The story moves to England -- to the palace of King Edward the Confessor. The forces against Macbeth
are mounting, to be led by Macduff and Malcolm.
Yet Malcolm feels he cannot trust anyone. As a result, a bitter suspicion develops which Macduff does
his best to conquer. Word then arrives that Macduff's wife and children have been murdered by Macbeth.
THE OPPOSITION GATHERS
For the first time, the audience is transported from Scotland and away from Macbeth. We journey to
England and the court of Edward the Confessor -- a king known for his sanctity and powers of healing.
Macduff has arrived. He meets up with Malcolm -- the late King Duncan's son and appointed heir to the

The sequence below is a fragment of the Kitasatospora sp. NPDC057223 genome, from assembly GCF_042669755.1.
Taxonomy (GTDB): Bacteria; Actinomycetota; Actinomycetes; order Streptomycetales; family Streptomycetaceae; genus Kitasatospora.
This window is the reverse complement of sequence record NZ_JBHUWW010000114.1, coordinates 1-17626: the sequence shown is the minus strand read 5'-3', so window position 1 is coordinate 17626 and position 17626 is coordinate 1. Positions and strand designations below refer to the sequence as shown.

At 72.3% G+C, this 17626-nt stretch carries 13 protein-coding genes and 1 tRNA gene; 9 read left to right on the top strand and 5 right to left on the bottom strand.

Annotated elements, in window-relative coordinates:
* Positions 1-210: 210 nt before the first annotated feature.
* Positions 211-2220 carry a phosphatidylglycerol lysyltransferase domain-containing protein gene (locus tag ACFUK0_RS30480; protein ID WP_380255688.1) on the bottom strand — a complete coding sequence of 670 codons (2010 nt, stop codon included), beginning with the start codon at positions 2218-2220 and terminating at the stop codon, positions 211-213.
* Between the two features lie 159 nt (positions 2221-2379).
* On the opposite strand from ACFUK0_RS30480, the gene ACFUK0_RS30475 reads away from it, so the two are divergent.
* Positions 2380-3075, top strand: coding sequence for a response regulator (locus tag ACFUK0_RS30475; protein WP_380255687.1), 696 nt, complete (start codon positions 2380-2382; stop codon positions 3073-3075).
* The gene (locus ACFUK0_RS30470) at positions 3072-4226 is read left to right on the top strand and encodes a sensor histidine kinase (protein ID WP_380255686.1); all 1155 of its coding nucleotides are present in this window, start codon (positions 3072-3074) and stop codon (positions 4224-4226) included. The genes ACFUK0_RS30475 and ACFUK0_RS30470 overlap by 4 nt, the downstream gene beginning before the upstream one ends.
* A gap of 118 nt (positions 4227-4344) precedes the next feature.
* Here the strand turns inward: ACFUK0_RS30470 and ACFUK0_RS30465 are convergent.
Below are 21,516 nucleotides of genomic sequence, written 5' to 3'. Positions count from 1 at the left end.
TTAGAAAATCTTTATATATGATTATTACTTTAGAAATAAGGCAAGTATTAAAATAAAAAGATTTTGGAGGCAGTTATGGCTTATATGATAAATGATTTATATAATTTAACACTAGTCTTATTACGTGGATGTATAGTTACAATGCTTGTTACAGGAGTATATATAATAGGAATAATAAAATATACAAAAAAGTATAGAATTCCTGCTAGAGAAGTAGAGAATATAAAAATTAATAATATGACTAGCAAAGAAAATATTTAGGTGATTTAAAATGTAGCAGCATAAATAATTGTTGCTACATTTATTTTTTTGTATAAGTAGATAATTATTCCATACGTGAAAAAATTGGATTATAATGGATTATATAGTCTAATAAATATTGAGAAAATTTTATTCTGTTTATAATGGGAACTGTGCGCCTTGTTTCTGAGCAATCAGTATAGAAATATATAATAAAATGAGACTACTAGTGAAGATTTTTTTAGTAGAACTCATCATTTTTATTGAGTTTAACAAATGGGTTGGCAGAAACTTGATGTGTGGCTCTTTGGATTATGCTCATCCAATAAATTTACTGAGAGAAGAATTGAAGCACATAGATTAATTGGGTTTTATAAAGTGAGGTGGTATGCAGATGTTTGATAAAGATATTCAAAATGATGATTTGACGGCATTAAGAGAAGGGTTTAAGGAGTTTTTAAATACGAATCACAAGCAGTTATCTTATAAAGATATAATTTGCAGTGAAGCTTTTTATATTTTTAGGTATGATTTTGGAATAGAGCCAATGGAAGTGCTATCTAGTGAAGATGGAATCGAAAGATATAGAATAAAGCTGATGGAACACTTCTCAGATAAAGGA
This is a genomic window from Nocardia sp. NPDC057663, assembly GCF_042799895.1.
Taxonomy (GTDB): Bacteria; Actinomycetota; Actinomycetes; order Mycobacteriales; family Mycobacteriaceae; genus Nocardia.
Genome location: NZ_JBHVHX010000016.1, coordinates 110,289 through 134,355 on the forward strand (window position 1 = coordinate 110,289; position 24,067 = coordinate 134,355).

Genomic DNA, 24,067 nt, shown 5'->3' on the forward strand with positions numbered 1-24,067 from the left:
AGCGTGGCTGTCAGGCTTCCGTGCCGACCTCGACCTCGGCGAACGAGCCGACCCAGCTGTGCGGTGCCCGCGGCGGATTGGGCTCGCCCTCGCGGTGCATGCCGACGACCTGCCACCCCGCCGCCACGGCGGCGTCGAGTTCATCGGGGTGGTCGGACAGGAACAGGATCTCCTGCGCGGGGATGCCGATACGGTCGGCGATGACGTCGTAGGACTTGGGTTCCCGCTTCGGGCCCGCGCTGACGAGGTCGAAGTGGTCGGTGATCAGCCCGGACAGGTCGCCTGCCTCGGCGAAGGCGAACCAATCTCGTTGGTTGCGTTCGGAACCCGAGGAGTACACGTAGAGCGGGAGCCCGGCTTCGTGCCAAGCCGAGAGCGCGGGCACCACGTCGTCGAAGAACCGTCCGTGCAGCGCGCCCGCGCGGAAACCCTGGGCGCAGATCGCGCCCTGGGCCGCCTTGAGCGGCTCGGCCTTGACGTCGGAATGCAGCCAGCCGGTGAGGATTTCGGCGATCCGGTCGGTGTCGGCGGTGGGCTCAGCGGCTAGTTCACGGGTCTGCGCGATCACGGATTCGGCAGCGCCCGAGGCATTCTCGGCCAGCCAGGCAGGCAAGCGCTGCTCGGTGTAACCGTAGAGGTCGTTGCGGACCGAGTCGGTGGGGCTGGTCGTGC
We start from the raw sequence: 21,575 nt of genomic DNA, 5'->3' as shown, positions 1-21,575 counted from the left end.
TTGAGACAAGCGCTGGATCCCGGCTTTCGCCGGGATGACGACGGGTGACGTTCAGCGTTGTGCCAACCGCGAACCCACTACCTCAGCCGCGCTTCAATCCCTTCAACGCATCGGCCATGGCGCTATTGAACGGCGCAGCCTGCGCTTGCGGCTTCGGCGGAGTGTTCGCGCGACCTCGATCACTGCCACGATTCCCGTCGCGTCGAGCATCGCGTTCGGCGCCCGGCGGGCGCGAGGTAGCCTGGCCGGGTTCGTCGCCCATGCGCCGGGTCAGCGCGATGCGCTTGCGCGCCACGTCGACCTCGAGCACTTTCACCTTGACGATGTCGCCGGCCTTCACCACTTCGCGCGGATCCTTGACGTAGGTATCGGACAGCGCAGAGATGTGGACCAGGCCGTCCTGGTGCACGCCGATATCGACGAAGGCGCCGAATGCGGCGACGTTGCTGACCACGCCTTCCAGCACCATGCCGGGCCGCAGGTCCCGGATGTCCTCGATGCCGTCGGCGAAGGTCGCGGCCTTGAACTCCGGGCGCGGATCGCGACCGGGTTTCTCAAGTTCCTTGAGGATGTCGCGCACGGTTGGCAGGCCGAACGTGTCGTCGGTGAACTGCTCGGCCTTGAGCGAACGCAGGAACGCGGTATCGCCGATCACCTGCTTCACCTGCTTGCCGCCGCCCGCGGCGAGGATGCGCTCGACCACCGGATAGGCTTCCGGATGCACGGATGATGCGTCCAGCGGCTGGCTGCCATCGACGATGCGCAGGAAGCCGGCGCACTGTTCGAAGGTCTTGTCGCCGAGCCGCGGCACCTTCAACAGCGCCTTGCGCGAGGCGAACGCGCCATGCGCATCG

Scottish throne. Macduff wishes to spur on Malcolm to lead an army against the tyrant.
Malcolm, however, is suspicious. Macbeth has so many men in his pay that it is possible Macduff is
simply another of them -- come to England to assassinate him.
Macduff understandably becomes deeply frustrated at Malcolm's negative comments until he loses his
temper. Only then does Malcolm accept Macduff's loyalty.
In the meantime, Ross brings news of the murder of Macduff's wife and children. After an initial outburst
of guilt and sorrow, Macduff uses the tidings to steel his own will against Macbeth.
The scene, although a slow-moving one, is nevertheless necessary to allow us to witness the growing
opposition to Macbeth.
The liberation of Scotland, when it happens, will of course be led by Macduff -- about whom the witches
have already warned Macbeth in their usual equivocal way.
Have you looked at the questions
in the right column?